Western Leader : November 4th 2010
www.westernleader.co.nz Thursday, November 4, 2010 Still on guard at 70 Endurance: Piha's oldest patrolling lifeguard Brian Webber says it's not as easy to keep fit compared to when he was 17. Photo: NICOLA MURPHY By NICOLA MURPHY ' When I started there was nothing in the way of automated boats to go and make a rescue. Instead we just had a reel with 400 yards of rope. ' Brian Webber IT WAS 53 years ago but Brian Webber remembers one of his most devastating rescues like it was yes- terday. Three trampers got caught around Lion Rock at Piha and one drowned as he tried to rescue them. Mr Webber, a 17-year-old junior lifeguard at the time, says the con- ditions were horrendous''. But the experience didn't put him off and the 70-year-old is still patrolling Piha Beach. Mr Webber is the oldest serving lifeguard at Piha Surf Life Saving Club and will be on duty again this summer. Lifeguard patrol season has started and continues until mid-April. Piha surf lifesavers perform an average of 109 rescues a year. The average for all west coast beaches is around 245 a year across Piha, Muriwai, Bethells and Karekare. Mr Webber says it gets terribly frustrating'' rescuing people who have made silly mistakes but it's just part of the job. People don't realise how quickly the conditions can change.'' Surf Life Saving New Zealand spokesman Andy Kent says it's important people swim between the flags and know their limits. Always check when lifeguards are on patrol and only swim during these times. If you're not a confident swim- mer, don't go in the water,'' he says. Lifeguards are experts on the area so listening to them is in your best interests.'' Mr Kent says tourists and new immigrants who are unfamiliar with the conditions should be extra careful. That's when signs really help, often in symbols for non-English speakers. We just encourage people to be aware of their surroundings,'' he says. Mr Webber divides his time between Piha and Glendowie and has seen a lot of changes in his time as a volunteer. When I started there was nothing in the way of automated boats to go and make a rescue,'' he says. Instead we just had a reel with 400 yards of rope and a belt made of canvas which you put over your head.'' The father-of-two has seen equip- ment change from a surfboard and surf skis to inflatable rubber and jet boats. He finds it difficult to keep fit for the job as he gets older -- particu- larly swimming 400 metres in less than nine minutes which is required of all lifeguards. It's not as easy when you're 70 as when you're 17,'' he says. But Mr Webber plans to keep patrolling as long as he's able. TARGETING WATER SAFETY A new programme to teach survival swimming, beach and surf safety in west Auckland is being launched today. Wai Wise is running at West Wave Aquatic Centre in Hender- son. It targets those aged 15 to 25 from Maori, Asian and Pacific Island communities because these groups have the highest drowning statistics in Waitakere. The programme will also work with groups including the Village Sports Academy and Chinese New Settlers Services Trust to offer practical and theoretical water safety sessions and swimming lessons. Participants on the swimming courses will also try a variety of aquatic sport and recreation activities including waka ama and surf lifesaving. Wai Wise is a collaboration between Watersafe Auckland, Sport Waitakere, Safe Waitakere and Surf Life Saving New Zealand and is free for participants. Maori, Asian and Pacific Island community groups wanting to get involved in Wai Wise can call Stacey Willcox on 306-0809.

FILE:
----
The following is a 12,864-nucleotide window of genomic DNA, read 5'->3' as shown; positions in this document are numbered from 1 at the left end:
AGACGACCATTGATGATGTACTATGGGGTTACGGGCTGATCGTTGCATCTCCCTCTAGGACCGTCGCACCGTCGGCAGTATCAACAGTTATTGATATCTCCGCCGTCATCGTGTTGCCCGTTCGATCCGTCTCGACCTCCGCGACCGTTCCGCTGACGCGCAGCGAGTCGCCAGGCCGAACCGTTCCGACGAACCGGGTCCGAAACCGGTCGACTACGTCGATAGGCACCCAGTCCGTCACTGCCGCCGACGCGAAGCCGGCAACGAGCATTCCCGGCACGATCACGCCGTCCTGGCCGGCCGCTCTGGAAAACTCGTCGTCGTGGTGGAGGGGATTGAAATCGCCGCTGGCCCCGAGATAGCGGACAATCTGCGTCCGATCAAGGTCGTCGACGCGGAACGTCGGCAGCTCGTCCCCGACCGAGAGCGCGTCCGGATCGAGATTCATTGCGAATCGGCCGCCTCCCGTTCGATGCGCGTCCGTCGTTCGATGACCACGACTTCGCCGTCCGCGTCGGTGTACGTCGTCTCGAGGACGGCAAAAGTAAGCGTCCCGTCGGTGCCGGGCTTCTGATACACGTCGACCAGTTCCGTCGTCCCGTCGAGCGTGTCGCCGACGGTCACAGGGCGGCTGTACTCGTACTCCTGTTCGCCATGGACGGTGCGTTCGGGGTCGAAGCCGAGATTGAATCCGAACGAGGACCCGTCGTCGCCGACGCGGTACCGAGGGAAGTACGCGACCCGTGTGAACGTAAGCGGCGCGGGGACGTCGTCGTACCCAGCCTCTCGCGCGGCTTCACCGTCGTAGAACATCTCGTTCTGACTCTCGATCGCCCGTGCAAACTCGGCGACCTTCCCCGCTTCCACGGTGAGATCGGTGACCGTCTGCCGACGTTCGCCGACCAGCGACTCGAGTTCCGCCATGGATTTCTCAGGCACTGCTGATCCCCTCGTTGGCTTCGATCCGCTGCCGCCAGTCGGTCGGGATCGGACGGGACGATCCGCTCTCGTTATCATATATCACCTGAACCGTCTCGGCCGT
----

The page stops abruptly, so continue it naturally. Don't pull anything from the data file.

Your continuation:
Western Leader 2nd November
November 5th 2010